Cholesterol Guidelines

Guidelines have been established to help people better understand what is meant by "high cholesterol." Guidelines for total cholesterol indicate that a level less than 200 mg/dL is desirable; anything over this is considered high. Guidelines for high density lipoprotein cholesterol call for a level of at least 40 mg/dL. For low density lipoprotein cholesterol, a number of less than 100 mg/dL is ideal.

An Introduction to Cholesterol Guidelines

So you've had your cholesterol tested. Now you know your cholesterol numbers, but do you know what they mean? How high does cholesterol have to be for it to be considered "high?"
Medical experts have established guidelines for cholesterol to help people understand what their cholesterol levels mean for their health. Cholesterol numbers on their own would mean nothing without the context provided by these guidelines.
Guidelines are in place for:
  • Total cholesterol
  • HDL (high density lipoprotein) cholesterol -- the "good" cholesterol
  • LDL (low density lipoprotein) cholesterol -- the "bad" cholesterol.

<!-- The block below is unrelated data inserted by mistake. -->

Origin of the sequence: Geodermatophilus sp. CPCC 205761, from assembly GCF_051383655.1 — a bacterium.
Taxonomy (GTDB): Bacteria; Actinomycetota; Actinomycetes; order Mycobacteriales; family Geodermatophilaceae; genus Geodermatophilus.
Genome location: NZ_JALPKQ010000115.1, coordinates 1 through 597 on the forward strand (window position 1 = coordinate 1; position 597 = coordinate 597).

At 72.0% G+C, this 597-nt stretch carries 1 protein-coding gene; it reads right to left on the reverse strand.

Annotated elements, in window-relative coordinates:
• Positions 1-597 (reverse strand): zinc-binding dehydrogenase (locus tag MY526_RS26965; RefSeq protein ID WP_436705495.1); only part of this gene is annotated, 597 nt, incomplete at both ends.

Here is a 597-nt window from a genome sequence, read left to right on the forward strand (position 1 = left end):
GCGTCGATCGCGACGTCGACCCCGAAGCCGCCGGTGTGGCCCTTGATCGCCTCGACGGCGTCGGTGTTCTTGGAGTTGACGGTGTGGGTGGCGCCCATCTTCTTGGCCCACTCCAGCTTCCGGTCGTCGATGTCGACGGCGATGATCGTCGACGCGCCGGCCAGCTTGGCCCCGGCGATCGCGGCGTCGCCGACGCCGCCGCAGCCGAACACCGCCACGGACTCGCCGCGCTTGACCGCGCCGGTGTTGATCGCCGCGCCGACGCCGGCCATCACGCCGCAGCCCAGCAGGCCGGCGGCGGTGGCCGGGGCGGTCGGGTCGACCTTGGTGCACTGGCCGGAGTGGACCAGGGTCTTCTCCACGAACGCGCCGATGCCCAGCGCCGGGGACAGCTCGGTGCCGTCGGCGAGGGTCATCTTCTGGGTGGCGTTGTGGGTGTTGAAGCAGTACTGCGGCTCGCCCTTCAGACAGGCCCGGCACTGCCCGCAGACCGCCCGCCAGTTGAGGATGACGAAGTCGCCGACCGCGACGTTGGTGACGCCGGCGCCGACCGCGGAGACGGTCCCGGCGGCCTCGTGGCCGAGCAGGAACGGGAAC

While not a form of cholesterol, triglycerides are also measured by lipid panel tests commonly used by healthcare providers to test your cholesterol. There are guidelines for triglycerides as well.

Guidelines for Total Cholesterol

Total cholesterol levels (as the name implies) refer to the total amount of cholesterol in the bloodstream. Total cholesterol combines levels for HDL, LDL, and another type of cholesterol known as VLDL, or very low density lipoprotein.
Total cholesterol guidelines indicate that a total cholesterol level over 240 mg/dL is high, a level between 200 and 239 mg/dL is borderline high, and a total cholesterol level under 200 is a healthy level. If your total cholesterol is higher than 240 mg/dL, your risk for heart disease and stroke is higher.
Total Cholesterol Level
Total Cholesterol Category
Less than 200 mg/dL
200–239 mg/dL
Borderline high
240 mg/dL and above
(Cholesterol levels are measured in milligrams [mg] of cholesterol per deciliter [dL] of blood.)
Because a person can have a healthy total cholesterol level and still have a low HDL level or a high LDL level, most cholesterol treatment decisions are based on HDL and LDL cholesterol levels. So it's best to think of the total cholesterol level as an overview.
10 Foods That Lower Cholesterol


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